The Cornell community and Ithaca area public are cordially invited to a special lecture on the early 18th century naturalist Mark Catesby presented by Mark Laird, Associate Professor, Faculty of Architecture, Landscape, and Design, University of Toronto.
Mark Catesby (1683-1749) is best known as the writer and illustrator of his monumental The Natural History of Carolina, Florida and the Bahama Islands (1731-1743). Begun in 1729, it was the first overarching natural history of Britain’s colonies. His lesser-known and posthumous Hortus Britanno-Americanus of 1763, which was marketed to a continental readership as Hortus Europae Americanus (1767), summarized his experience in adapting American species to a different environment. The focus of this talk will be the successes and failures of acclimatization during a period of changing climate and how a number of species have had an enduring impact beyond their initial role within the groves and shrubberies of the English landscape garden. As just one example, Catesby’s legacy is evident in and around the Houses of Parliament in London today, where mature Catalpa bignonioides owe their success to the first specimen grown in the Prince of Wales’s Carlton House garden in the 1730s, just the other side of St. James’s Park.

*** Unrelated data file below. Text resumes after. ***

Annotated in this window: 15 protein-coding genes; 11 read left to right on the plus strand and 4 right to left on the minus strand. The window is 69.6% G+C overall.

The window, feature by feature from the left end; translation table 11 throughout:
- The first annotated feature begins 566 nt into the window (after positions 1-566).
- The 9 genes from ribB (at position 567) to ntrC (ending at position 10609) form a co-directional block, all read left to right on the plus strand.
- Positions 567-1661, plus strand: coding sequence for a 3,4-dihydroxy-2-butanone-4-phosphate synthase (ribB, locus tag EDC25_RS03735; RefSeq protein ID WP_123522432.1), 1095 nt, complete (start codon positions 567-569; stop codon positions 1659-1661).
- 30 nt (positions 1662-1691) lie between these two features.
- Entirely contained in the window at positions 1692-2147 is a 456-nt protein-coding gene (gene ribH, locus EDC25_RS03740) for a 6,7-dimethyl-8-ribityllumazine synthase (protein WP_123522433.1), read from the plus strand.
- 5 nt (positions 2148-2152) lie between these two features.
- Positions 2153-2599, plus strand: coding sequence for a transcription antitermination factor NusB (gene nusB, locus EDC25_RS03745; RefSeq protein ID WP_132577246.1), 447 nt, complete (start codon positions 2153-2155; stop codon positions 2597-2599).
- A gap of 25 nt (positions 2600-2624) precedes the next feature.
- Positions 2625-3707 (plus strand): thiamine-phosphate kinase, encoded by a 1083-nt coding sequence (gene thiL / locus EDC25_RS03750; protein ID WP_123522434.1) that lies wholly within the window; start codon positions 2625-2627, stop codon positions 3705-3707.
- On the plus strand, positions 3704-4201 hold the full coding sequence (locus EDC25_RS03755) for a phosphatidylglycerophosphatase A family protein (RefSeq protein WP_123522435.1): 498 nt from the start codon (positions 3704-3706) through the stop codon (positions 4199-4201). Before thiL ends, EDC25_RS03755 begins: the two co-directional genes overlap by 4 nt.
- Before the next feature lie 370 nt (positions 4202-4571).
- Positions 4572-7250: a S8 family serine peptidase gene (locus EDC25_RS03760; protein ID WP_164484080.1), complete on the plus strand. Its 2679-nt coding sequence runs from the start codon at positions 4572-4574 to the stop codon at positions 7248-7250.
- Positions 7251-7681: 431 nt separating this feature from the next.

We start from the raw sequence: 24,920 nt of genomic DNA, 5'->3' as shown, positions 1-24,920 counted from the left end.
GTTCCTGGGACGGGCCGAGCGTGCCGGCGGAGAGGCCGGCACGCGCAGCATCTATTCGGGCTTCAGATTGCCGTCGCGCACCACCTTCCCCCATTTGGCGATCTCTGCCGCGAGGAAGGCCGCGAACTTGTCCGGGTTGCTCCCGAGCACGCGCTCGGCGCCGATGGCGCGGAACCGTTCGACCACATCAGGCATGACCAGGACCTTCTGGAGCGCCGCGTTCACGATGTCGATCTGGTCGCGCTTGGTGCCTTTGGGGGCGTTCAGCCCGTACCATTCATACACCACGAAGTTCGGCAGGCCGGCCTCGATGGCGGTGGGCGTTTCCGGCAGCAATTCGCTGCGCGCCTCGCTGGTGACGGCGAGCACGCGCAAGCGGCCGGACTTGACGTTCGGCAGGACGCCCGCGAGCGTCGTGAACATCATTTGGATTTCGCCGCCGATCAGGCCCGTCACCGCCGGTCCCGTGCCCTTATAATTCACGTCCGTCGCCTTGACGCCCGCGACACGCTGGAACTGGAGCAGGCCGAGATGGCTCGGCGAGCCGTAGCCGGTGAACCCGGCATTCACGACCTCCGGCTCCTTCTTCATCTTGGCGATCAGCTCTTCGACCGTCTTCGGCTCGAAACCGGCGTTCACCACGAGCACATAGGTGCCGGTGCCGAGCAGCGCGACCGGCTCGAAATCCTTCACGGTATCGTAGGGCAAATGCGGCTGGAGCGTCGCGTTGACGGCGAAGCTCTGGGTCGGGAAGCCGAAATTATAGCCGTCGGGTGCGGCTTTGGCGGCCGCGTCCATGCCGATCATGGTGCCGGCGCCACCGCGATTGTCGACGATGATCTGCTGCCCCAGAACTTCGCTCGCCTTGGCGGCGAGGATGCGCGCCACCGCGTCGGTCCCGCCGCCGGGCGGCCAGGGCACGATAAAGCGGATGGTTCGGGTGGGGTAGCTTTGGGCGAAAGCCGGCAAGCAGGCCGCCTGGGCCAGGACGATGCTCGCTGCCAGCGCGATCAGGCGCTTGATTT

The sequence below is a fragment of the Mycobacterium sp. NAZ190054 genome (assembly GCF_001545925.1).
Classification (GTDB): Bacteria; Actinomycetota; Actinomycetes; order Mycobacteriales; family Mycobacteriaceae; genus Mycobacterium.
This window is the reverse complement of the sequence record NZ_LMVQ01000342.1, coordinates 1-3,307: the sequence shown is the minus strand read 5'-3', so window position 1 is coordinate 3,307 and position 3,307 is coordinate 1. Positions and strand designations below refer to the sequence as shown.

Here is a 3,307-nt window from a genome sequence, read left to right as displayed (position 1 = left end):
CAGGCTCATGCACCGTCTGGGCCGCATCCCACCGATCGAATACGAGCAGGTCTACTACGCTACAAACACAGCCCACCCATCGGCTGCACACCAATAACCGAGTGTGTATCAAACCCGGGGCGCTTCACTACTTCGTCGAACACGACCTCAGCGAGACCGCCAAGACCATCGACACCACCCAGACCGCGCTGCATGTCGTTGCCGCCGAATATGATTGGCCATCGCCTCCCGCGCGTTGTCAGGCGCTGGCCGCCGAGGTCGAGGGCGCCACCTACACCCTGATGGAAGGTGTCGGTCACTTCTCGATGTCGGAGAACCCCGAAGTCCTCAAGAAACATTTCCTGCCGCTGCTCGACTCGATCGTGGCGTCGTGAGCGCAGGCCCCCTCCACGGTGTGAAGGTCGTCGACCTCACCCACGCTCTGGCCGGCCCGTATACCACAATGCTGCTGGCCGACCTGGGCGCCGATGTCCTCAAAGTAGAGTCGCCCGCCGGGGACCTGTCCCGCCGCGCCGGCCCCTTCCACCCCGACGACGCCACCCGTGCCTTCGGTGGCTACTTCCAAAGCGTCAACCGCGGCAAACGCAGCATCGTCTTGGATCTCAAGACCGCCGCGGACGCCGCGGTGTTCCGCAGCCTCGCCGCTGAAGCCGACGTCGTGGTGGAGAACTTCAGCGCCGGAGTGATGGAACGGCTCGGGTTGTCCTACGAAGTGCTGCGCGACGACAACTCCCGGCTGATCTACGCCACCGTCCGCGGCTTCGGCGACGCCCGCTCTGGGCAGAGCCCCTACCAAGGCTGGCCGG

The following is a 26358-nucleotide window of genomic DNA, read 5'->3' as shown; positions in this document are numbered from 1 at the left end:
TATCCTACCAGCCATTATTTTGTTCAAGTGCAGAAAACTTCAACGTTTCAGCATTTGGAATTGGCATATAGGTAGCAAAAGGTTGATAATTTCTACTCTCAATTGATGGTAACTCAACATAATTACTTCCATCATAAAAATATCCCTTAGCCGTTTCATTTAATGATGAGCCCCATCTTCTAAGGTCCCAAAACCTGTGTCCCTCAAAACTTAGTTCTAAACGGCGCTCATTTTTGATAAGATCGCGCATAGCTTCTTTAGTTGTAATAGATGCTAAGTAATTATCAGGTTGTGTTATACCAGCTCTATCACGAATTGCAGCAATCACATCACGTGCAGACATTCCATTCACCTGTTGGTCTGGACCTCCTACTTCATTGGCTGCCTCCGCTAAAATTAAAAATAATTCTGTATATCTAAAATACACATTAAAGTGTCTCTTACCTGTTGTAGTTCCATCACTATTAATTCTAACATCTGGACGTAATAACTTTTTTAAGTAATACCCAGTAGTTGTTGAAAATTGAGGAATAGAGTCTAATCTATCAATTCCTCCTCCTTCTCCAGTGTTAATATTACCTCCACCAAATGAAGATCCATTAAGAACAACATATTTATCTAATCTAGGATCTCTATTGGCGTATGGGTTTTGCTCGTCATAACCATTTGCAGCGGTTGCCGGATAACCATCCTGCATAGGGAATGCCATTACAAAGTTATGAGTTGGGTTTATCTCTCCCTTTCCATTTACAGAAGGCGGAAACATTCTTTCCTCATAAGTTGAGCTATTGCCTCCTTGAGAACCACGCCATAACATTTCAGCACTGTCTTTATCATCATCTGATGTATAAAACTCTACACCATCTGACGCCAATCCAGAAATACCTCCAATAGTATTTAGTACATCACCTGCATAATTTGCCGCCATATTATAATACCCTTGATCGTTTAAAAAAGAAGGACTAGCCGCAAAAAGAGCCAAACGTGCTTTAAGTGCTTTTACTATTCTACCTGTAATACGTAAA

Prof. Laird's lecture takes place as part of the Horticulture Section seminar series in the Cornell School of Integrative Plant Sciences and in conjunction with the spring 2017 program "Mark Catesby: Naturalist in North America," co-sponsored by Mann Library and the Section of Horticulture. For our audience at the NYS Agricultural Experiment Station in Geneva, NY, this lecture will be viewable via videoconference to G19 Hedrick in Geneva.
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